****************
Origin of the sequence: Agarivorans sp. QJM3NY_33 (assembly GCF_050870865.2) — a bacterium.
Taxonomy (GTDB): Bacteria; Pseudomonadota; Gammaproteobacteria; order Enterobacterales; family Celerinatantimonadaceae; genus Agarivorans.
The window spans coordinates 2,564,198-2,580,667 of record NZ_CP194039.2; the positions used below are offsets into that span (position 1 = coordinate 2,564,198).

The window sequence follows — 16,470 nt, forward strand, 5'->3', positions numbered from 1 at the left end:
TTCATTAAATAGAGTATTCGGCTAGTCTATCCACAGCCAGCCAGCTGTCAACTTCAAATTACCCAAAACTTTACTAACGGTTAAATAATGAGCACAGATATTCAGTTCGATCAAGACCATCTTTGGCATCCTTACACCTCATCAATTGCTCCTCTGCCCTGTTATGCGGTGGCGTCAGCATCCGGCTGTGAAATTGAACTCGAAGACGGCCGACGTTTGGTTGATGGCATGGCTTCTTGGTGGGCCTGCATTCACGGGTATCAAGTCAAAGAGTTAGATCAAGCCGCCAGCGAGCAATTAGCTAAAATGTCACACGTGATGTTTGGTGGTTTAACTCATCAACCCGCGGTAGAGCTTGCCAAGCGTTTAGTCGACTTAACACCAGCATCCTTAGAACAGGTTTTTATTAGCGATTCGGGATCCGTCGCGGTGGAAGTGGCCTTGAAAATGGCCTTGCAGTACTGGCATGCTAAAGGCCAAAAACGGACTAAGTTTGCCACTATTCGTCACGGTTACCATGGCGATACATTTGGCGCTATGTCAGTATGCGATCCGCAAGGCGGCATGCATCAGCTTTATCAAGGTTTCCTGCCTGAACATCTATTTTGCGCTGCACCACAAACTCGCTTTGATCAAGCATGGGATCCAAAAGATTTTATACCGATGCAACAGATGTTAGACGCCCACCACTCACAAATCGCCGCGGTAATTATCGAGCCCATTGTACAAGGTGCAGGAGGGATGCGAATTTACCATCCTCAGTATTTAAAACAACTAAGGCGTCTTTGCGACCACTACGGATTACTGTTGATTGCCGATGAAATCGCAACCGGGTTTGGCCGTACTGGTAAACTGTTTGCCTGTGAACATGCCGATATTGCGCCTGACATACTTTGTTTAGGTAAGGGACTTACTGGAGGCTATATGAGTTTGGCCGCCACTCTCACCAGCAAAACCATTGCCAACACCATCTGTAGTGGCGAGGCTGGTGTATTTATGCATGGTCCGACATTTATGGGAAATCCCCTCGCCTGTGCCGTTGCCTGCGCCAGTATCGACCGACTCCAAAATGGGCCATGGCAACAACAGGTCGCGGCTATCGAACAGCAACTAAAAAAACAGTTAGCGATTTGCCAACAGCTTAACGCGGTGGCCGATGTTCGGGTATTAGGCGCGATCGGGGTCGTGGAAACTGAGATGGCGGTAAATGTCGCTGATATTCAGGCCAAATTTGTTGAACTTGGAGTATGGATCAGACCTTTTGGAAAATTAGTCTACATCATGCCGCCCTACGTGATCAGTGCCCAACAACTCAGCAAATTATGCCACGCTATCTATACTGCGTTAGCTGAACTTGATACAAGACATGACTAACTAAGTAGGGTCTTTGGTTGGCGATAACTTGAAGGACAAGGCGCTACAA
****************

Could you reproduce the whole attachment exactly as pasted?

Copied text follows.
Origin of the sequence: Agarivorans sp. QJM3NY_33 (assembly GCF_050870865.2) — a bacterium.
Taxonomy (GTDB): Bacteria; Pseudomonadota; Gammaproteobacteria; order Enterobacterales; family Celerinatantimonadaceae; genus Agarivorans.
The window spans coordinates 2,564,198-2,580,667 of record NZ_CP194039.2; the positions used below are offsets into that span (position 1 = coordinate 2,564,198).

The window sequence follows — 16,470 nt, forward strand, 5'->3', positions numbered from 1 at the left end:
TTCATTAAATAGAGTATTCGGCTAGTCTATCCACAGCCAGCCAGCTGTCAACTTCAAATTACCCAAAACTTTACTAACGGTTAAATAATGAGCACAGATATTCAGTTCGATCAAGACCATCTTTGGCATCCTTACACCTCATCAATTGCTCCTCTGCCCTGTTATGCGGTGGCGTCAGCATCCGGCTGTGAAATTGAACTCGAAGACGGCCGACGTTTGGTTGATGGCATGGCTTCTTGGTGGGCCTGCATTCACGGGTATCAAGTCAAAGAGTTAGATCAAGCCGCCAGCGAGCAATTAGCTAAAATGTCACACGTGATGTTTGGTGGTTTAACTCATCAACCCGCGGTAGAGCTTGCCAAGCGTTTAGTCGACTTAACACCAGCATCCTTAGAACAGGTTTTTATTAGCGATTCGGGATCCGTCGCGGTGGAAGTGGCCTTGAAAATGGCCTTGCAGTACTGGCATGCTAAAGGCCAAAAACGGACTAAGTTTGCCACTATTCGTCACGGTTACCATGGCGATACATTTGGCGCTATGTCAGTATGCGATCCGCAAGGCGGCATGCATCAGCTTTATCAAGGTTTCCTGCCTGAACATCTATTTTGCGCTGCACCACAAACTCGCTTTGATCAAGCATGGGATCCAAAAGATTTTATACCGATGCAACAGATGTTAGACGCCCACCACTCACAAATCGCCGCGGTAATTATCGAGCCCATTGTACAAGGTGCAGGAGGGATGCGAATTTACCATCCTCAGTATTTAAAACAACTAAGGCGTCTTTGCGACCACTACGGATTACTGTTGATTGCCGATGAAATCGCAACCGGGTTTGGCCGTACTGGTAAACTGTTTGCCTGTGAACATGCCGATATTGCGCCTGACATACTTTGTTTAGGTAAGGGACTTACTGGAGGCTATATGAGTTTGGCCGCCACTCTCACCAGCAAAACCATTGCCAACACCATCTGTAGTGGCGAGGCTGGTGTATTTATGCATGGTCCGACATTTATGGGAAATCCCCTCGCCTGTGCCGTTGCCTGCGCCAGTATCGACCGACTCCAAAATGGGCCATGGCAACAACAGGTCGCGGCTATCGAACAGCAACTAAAAAAACAGTTAGCGATTTGCCAACAGCTTAACGCGGTGGCCGATGTTCGGGTATTAGGCGCGATCGGGGTCGTGGAAACTGAGATGGCGGTAAATGTCGCTGATATTCAGGCCAAATTTGTTGAACTTGGAGTATGGATCAGACCTTTTGGAAAATTAGTCTACATCATGCCGCCCTACGTGATCAGTGCCCAACAACTCAGCAAATTATGCCACGCTATCTATACTGCGTTAGCTGAACTTGATACAAGACATGACTAACTAAGTAGGGTCTTTGGTTGGCGATAACTTGAAGGACAAGGCGCTACAA